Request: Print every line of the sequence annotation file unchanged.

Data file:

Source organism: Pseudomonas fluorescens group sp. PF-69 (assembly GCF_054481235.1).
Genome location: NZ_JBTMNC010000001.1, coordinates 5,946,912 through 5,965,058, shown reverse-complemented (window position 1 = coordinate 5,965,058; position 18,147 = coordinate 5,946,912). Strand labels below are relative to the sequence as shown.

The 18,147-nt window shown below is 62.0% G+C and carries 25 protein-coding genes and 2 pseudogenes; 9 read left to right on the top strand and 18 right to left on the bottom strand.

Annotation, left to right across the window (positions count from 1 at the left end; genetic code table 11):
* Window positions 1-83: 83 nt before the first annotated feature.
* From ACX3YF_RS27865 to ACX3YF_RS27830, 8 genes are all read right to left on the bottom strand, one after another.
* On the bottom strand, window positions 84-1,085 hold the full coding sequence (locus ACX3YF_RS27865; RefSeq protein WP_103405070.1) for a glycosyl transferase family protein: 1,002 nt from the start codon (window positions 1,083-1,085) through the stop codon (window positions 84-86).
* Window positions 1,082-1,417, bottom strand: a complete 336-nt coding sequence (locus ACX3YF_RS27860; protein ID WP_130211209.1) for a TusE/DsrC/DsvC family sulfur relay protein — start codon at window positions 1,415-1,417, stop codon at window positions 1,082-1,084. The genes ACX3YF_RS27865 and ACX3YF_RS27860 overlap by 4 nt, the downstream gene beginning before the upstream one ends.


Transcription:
Source organism: Pseudomonas fluorescens group sp. PF-69 (assembly GCF_054481235.1).
Genome location: NZ_JBTMNC010000001.1, coordinates 5,946,912 through 5,965,058, shown reverse-complemented (window position 1 = coordinate 5,965,058; position 18,147 = coordinate 5,946,912). Strand labels below are relative to the sequence as shown.

The 18,147-nt window shown below is 62.0% G+C and carries 25 protein-coding genes and 2 pseudogenes; 9 read left to right on the top strand and 18 right to left on the bottom strand.

Annotation, left to right across the window (positions count from 1 at the left end; genetic code table 11):
* Window positions 1-83: 83 nt before the first annotated feature.
* From ACX3YF_RS27865 to ACX3YF_RS27830, 8 genes are all read right to left on the bottom strand, one after another.
* On the bottom strand, window positions 84-1,085 hold the full coding sequence (locus ACX3YF_RS27865; RefSeq protein WP_103405070.1) for a glycosyl transferase family protein: 1,002 nt from the start codon (window positions 1,083-1,085) through the stop codon (window positions 84-86).
* Window positions 1,082-1,417, bottom strand: a complete 336-nt coding sequence (locus ACX3YF_RS27860; protein ID WP_130211209.1) for a TusE/DsrC/DsvC family sulfur relay protein — start codon at window positions 1,415-1,417, stop codon at window positions 1,082-1,084. The genes ACX3YF_RS27865 and ACX3YF_RS27860 overlap by 4 nt, the downstream gene beginning before the upstream one ends.